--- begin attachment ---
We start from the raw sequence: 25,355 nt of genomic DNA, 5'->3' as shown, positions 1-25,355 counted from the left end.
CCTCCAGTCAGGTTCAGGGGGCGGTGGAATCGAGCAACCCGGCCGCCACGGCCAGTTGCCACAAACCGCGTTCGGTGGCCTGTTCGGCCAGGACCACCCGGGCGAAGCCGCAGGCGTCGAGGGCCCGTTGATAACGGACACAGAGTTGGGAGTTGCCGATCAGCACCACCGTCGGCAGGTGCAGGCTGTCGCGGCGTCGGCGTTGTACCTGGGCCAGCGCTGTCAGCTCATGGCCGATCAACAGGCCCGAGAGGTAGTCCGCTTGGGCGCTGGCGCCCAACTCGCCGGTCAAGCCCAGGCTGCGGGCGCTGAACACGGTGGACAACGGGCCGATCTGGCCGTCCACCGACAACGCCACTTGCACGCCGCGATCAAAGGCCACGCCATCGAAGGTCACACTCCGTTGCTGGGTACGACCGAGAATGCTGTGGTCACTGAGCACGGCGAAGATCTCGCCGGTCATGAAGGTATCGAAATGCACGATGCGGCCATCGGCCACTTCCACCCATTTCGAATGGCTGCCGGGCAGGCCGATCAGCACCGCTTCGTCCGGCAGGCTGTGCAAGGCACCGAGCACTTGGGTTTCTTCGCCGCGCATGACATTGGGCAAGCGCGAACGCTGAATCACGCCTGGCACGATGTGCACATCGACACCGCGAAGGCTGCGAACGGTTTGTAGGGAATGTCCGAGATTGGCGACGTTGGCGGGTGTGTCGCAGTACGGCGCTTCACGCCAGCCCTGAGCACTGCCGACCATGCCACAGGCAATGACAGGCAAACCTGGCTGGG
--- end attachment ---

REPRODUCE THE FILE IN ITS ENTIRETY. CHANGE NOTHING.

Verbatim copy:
We start from the raw sequence: 25,355 nt of genomic DNA, 5'->3' as shown, positions 1-25,355 counted from the left end.
CCTCCAGTCAGGTTCAGGGGGCGGTGGAATCGAGCAACCCGGCCGCCACGGCCAGTTGCCACAAACCGCGTTCGGTGGCCTGTTCGGCCAGGACCACCCGGGCGAAGCCGCAGGCGTCGAGGGCCCGTTGATAACGGACACAGAGTTGGGAGTTGCCGATCAGCACCACCGTCGGCAGGTGCAGGCTGTCGCGGCGTCGGCGTTGTACCTGGGCCAGCGCTGTCAGCTCATGGCCGATCAACAGGCCCGAGAGGTAGTCCGCTTGGGCGCTGGCGCCCAACTCGCCGGTCAAGCCCAGGCTGCGGGCGCTGAACACGGTGGACAACGGGCCGATCTGGCCGTCCACCGACAACGCCACTTGCACGCCGCGATCAAAGGCCACGCCATCGAAGGTCACACTCCGTTGCTGGGTACGACCGAGAATGCTGTGGTCACTGAGCACGGCGAAGATCTCGCCGGTCATGAAGGTATCGAAATGCACGATGCGGCCATCGGCCACTTCCACCCATTTCGAATGGCTGCCGGGCAGGCCGATCAGCACCGCTTCGTCCGGCAGGCTGTGCAAGGCACCGAGCACTTGGGTTTCTTCGCCGCGCATGACATTGGGCAAGCGCGAACGCTGAATCACGCCTGGCACGATGTGCACATCGACACCGCGAAGGCTGCGAACGGTTTGTAGGGAATGTCCGAGATTGGCGACGTTGGCGGGTGTGTCGCAGTACGGCGCTTCACGCCAGCCCTGAGCACTGCCGACCATGCCACAGGCAATGACAGGCAAACCTGGCTGGG